“Most artists have an obsession that defines their work,” reads the message from Banksy on the wall of Glasgow’s city centre GoMA gallery. “Monet had light, Hockney has colour, I’ve got police response time.” Response time was key yesterday when the world’s most famous and celebrated graffiti artist announced his first solo show in 14 years. Cut & Run – 25 Years of Card Labour had been kept secret right up until the day tickets went on sale. The fast-fingered first members of the public who managed to snag tickets will go through the doors (their phones safely locked away to prevent spoilers) on Sunday.
Members of the press who were able to scramble to GoMA quickly were allowed through the doors and into Banksy’s world last night. Whether it was an attempt to get critics’ hearts pumping like his does when he’s breaking laws in the name of art, I can’t say. But for those of us able to snap up those few available places, revelation and adrenaline awaited.
Banksy’s last solo show was at Bristol Museum, chosen so the secretive artist could thank his hometown. Glasgow has been chosen, he tells us right at the start of the show, because it is home to his “favourite work of art in the UK”. He doesn’t mean Salvador Dali’s Christ of St John of the Cross, which resides in Kelvingrove gallery in the west end. Nor does he mean any of the contemporary work that graces Tramway’s walls in the south of the city. No – he’s referring to the traffic cone that perpetually rests atop the statue of the Duke of Wellington directly outside GoMA. The statue’s unplanned hat has long been a symbol of Glasgow’s renegade spirit, since “despite the best efforts of council and police, every time one is removed another takes its place.”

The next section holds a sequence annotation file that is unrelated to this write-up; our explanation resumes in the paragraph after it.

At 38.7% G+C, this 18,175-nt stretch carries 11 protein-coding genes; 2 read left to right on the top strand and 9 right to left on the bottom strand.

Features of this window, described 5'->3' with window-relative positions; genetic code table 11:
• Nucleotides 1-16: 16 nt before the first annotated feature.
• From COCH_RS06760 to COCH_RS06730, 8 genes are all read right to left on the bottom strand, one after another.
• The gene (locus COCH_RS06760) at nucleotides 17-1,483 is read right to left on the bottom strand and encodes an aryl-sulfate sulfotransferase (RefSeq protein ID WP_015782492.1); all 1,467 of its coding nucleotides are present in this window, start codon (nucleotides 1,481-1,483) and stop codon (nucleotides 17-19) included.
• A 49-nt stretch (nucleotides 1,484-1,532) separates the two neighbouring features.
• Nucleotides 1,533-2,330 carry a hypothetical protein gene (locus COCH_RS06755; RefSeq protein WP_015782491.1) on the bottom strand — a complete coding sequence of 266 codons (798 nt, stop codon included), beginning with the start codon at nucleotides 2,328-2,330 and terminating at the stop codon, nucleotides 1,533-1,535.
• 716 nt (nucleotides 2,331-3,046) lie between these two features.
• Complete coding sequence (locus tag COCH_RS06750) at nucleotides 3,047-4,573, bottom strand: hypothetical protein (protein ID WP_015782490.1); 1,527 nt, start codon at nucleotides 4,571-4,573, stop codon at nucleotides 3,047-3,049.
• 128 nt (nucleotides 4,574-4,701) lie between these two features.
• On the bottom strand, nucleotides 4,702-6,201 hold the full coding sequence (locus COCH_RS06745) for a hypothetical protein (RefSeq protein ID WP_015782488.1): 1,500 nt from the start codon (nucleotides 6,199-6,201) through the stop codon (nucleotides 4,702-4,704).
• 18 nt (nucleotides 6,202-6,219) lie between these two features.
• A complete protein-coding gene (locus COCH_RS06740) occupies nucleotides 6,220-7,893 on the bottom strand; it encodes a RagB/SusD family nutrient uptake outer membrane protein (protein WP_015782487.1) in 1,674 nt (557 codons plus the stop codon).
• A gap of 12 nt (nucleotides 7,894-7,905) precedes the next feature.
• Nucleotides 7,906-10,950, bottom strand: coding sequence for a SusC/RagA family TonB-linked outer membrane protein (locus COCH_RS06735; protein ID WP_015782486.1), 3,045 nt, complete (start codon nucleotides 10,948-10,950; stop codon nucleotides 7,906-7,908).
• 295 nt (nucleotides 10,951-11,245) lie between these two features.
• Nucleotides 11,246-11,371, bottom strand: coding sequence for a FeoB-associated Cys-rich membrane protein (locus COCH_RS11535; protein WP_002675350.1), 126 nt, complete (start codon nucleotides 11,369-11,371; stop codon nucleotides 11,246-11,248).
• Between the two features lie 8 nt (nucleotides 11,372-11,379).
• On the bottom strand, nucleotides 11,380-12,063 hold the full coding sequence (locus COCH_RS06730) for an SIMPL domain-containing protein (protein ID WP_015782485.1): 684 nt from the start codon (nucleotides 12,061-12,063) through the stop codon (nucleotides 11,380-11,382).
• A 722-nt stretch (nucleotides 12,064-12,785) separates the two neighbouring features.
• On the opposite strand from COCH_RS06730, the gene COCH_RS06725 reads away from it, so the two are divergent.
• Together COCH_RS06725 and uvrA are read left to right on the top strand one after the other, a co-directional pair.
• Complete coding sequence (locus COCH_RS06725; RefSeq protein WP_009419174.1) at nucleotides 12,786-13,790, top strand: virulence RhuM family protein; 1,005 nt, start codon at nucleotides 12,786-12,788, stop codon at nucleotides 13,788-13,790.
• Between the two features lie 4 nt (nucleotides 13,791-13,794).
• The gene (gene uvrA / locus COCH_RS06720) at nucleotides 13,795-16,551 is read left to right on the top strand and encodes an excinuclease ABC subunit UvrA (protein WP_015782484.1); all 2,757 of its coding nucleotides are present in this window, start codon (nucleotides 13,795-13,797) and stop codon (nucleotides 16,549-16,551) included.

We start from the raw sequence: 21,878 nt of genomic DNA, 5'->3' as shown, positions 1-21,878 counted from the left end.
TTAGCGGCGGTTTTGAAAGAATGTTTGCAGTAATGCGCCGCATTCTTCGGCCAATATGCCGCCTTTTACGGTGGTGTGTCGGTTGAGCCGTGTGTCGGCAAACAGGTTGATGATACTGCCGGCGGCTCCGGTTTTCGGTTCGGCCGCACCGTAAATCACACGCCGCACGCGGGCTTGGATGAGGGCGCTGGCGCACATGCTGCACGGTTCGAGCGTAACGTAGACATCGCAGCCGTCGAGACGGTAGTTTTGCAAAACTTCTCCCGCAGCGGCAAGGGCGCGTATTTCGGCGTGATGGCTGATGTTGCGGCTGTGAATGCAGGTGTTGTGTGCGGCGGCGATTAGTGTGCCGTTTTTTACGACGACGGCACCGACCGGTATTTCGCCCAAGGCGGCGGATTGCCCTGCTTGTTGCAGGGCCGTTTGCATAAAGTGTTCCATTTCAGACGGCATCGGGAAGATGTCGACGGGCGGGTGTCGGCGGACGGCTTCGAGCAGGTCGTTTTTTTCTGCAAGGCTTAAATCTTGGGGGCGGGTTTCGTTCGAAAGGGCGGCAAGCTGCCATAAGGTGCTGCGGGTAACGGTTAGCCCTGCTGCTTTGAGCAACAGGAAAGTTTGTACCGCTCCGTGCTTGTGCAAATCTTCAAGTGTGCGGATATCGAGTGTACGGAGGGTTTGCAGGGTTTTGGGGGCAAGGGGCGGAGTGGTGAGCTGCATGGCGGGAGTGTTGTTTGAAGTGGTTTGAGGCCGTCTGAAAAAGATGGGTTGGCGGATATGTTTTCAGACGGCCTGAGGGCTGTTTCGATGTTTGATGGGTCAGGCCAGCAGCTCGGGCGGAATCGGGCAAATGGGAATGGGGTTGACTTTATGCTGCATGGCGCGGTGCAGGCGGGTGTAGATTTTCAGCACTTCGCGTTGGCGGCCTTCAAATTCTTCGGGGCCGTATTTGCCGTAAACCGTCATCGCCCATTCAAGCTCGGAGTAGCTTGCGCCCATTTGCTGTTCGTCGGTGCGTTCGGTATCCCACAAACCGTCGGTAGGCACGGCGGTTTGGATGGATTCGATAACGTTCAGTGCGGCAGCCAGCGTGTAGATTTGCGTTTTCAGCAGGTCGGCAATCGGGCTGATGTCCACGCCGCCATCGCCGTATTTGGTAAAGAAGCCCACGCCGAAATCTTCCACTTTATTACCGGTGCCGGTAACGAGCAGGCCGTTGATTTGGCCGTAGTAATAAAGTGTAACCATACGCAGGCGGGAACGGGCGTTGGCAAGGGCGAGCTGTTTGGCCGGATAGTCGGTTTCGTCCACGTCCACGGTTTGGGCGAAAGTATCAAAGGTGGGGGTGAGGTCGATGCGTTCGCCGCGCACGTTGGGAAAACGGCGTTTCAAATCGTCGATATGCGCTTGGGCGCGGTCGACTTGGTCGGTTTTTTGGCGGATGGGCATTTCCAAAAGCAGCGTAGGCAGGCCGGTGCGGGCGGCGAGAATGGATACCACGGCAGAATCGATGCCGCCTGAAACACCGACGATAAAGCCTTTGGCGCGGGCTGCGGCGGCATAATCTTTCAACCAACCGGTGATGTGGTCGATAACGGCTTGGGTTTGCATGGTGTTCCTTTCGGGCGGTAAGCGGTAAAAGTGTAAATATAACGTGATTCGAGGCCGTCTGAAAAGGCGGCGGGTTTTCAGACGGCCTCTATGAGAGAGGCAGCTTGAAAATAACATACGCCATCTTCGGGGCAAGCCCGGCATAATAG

It’s not hard to see why Banksy would feel an affinity with that cone – it lives on the verge between creation and vandalism, overlaying a democratic and insurrectionist meaning over the establishment. Just like the best of what he does.
As the first exhibition ever to show the stencils Banksy uses to transform abandoned places, street corners, war zones and placards, Cut & Run is the closest we’ve come to seeing behind his mask. These cardboard relics – many of them also painted on to create new reinterpretations – are hung a foot or so off the walls and dramatically lit, their shadows play across their backdrops to form striking light-shapes. The effect is jaw-dropping. Yet for Banksy-watchers, it’s the storytelling that really raises the hairs on the back of your neck.
There’s the bus shelter he wanted to dent to make it look as though a painted pair of elderly dancers had damaged it in their enthusiasm. Failing in his first attempt to create the requisite indents, eventually he had to use a forklift truck.